Bill Gross is relying on derivatives rather than Janet Yellen to raise his returns on government bonds.
The co-founder of Pacific Investment Management Co. sold most of the $48 billion of U.S. Treasuries held by his $221.6 billion PIMCO Total Return Fund in the second quarter, replacing them with about $45 billion of futures, according to an August filing. The contracts require small up-front payments, freeing up money for Gross to invest in higher-yielding securities including Brazilian, Spanish and Italian debt.
“They are taking the cash and buying all these peripheral bonds that have a lot of spread on them relative to Treasuries,” said Erik Schiller, a Newark, New Jersey-based senior money manager at Prudential Fixed Income, referring to bonds issued by European countries other than France and Germany. “It is levering their fund.”
PIMCO in May said that interest rates in the U.S. will remain lower than they had been before the financial crisis, as the economy enters a “new neutral” characterized by global growth converging toward lower, more stable speeds. The Newport Beach, California-based firm is recommending that clients consider strategies implemented with futures, options and swaps to lift subpar returns.
Agnes Crane, a spokeswoman for Newport Beach, California-based PIMCO, had no immediate comment on the fund changes.
PIMCO Total Return trailed 57% of peers this year through Sept. 15, with a return of 3.3%, according to data compiled by Bloomberg. Gross’s main vehicle ranked as the world’s largest mutual fund, with $293 billion in assets, before clients started defecting in May 2013 after the U.S. Federal Reserve signaled it would phase out its bond-buying program, sparking 16 straight months of net redemptions through August.
Gross, the 70-year-old billionaire who co-founded PIMCO in 1971 and became its sole chief investment officer after the resignation of Mohamed El-Erian in January, has been taking steps to improve returns. In May, he said in a Bloomberg Television interview that PIMCO would again rank among the leading firms by the end of 2014.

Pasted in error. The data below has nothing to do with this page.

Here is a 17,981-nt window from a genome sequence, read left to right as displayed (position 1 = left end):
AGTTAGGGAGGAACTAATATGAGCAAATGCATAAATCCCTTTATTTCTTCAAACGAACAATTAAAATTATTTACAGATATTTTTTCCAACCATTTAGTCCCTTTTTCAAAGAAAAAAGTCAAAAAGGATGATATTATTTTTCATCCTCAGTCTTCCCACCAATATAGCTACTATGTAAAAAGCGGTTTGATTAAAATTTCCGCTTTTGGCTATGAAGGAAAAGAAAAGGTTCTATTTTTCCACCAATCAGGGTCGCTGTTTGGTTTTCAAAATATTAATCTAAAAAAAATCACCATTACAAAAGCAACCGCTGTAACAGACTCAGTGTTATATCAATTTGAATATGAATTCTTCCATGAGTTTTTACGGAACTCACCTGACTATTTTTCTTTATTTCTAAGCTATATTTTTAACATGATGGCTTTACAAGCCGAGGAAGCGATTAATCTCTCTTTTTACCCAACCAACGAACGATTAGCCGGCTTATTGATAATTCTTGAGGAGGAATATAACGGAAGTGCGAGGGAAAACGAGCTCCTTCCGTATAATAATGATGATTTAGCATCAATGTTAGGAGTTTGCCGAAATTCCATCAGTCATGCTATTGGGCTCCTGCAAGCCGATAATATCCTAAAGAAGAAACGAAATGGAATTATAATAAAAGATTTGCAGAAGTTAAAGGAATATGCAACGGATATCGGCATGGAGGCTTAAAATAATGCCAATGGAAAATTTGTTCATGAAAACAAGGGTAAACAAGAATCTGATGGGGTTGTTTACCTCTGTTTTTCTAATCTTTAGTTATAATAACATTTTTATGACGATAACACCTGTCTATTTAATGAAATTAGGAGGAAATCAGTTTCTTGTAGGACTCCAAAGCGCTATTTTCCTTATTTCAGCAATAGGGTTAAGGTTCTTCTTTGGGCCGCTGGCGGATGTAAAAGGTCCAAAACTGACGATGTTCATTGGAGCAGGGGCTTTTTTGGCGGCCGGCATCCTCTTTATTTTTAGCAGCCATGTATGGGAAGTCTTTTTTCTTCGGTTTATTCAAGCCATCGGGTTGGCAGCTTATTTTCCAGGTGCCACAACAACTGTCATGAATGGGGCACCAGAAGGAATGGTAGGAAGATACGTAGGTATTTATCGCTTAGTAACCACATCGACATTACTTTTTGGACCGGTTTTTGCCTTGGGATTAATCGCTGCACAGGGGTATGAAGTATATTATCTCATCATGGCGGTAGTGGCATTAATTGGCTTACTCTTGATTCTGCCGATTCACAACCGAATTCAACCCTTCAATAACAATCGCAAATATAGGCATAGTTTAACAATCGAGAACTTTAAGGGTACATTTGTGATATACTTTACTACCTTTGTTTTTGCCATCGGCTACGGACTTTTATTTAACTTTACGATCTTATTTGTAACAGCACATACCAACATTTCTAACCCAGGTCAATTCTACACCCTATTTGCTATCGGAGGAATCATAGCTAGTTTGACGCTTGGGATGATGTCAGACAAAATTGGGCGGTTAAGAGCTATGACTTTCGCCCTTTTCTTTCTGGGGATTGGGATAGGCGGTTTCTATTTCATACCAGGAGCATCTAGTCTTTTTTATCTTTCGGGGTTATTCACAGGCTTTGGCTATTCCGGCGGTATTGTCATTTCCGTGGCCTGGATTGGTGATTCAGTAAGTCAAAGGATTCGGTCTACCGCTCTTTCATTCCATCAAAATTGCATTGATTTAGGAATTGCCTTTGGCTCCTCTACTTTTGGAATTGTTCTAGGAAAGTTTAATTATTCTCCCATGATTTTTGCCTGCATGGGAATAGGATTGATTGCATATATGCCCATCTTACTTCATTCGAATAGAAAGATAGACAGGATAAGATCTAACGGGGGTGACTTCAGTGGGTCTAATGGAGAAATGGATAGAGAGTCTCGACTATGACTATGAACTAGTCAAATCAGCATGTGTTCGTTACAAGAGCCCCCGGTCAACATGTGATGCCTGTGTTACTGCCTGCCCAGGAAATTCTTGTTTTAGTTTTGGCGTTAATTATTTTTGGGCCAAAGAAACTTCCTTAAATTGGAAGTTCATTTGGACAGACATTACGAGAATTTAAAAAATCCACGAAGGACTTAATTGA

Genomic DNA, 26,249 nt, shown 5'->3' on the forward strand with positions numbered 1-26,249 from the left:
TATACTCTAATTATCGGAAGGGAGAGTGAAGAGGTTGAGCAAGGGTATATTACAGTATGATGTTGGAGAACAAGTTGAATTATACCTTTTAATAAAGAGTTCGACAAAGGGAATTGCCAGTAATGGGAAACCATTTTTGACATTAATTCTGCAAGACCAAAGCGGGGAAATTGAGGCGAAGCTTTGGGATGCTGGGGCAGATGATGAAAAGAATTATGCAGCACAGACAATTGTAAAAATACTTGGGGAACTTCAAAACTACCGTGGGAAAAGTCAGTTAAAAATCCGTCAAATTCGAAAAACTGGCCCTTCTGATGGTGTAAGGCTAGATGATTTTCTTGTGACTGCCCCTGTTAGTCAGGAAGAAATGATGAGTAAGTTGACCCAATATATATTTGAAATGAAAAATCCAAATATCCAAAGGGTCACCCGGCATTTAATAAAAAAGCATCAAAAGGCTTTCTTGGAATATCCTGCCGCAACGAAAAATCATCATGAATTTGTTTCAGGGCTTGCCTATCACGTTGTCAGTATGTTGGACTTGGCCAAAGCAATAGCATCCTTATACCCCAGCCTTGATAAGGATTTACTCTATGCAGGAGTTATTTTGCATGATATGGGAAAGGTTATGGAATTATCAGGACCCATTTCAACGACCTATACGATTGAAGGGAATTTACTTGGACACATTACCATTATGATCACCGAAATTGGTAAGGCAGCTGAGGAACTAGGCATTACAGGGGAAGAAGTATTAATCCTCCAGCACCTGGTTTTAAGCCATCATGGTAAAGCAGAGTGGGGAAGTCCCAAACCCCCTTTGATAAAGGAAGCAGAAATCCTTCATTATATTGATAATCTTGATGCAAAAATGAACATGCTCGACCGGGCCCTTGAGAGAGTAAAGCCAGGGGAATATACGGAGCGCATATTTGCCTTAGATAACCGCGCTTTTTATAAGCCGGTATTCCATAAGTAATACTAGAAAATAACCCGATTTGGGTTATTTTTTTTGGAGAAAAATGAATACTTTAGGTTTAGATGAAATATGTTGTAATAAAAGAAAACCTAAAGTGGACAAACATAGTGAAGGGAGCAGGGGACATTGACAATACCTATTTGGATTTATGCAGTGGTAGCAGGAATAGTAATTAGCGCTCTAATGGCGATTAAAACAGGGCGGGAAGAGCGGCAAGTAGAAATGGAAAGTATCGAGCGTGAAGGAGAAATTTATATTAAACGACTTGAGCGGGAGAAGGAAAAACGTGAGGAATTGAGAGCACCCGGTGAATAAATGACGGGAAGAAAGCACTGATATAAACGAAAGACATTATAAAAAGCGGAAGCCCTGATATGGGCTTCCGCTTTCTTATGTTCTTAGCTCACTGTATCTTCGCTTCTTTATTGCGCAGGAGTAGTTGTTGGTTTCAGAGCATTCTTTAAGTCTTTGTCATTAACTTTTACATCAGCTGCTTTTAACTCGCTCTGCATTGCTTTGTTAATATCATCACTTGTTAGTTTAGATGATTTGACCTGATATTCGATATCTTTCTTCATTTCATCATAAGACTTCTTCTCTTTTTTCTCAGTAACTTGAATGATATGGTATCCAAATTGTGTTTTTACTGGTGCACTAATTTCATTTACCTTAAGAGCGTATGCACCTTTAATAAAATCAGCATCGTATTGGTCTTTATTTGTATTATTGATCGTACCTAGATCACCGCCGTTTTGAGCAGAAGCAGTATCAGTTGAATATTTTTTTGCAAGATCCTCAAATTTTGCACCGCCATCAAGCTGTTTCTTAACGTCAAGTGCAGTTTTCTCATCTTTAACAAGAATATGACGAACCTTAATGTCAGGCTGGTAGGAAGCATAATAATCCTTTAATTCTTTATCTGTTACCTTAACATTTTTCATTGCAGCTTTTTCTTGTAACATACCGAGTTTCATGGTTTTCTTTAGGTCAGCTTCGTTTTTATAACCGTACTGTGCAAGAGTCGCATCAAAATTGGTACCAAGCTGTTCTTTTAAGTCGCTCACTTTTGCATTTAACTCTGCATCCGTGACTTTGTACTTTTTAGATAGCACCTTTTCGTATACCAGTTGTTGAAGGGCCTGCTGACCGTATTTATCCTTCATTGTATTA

PIMCO disclosed in a Sept. 12 regulatory filing that it was changing the investment restrictions for 38 mutual funds, including Total Return, in a way that enhances their ability to carry out the derivative strategy employed by Gross on a broader scale.
Asked about the fund’s Treasuries strategy during a Bloomberg Television interview last week, Gross said the firm has been using futures in lieu of cash bonds for decades, in part because they’re easier to trade in large quantities without moving markets.
He said the proceeds from the sale of the government bonds can be reinvested in short-term corporate debt that yields 30 to 40 basis points more than lending out cash Treasury bonds through “repos,” or repurchase agreements. A basis point is one-hundredth of a percentage point.
“What it basically means is that PIMCO can turn a Treasury yield into a corporate yield with a Treasury quality and Treasury liquidity,” Gross said in the TV interview. “We like financial futures and it’s been one of the reasons why PIMCO has done so well for 20 or 30 years.”
PIMCO Total Return disclosed selling most of its nominal government bonds in an Aug. 29 filing with the U.S. Securities and Exchange Commission, while reporting that its holdings of Treasury Inflation Protected Securities rose to $31.4 billion on June 30 from $29.5 billion on March 31. The face value of futures on 5-, 10- and 30-year Treasuries more than tripled to $63 billion.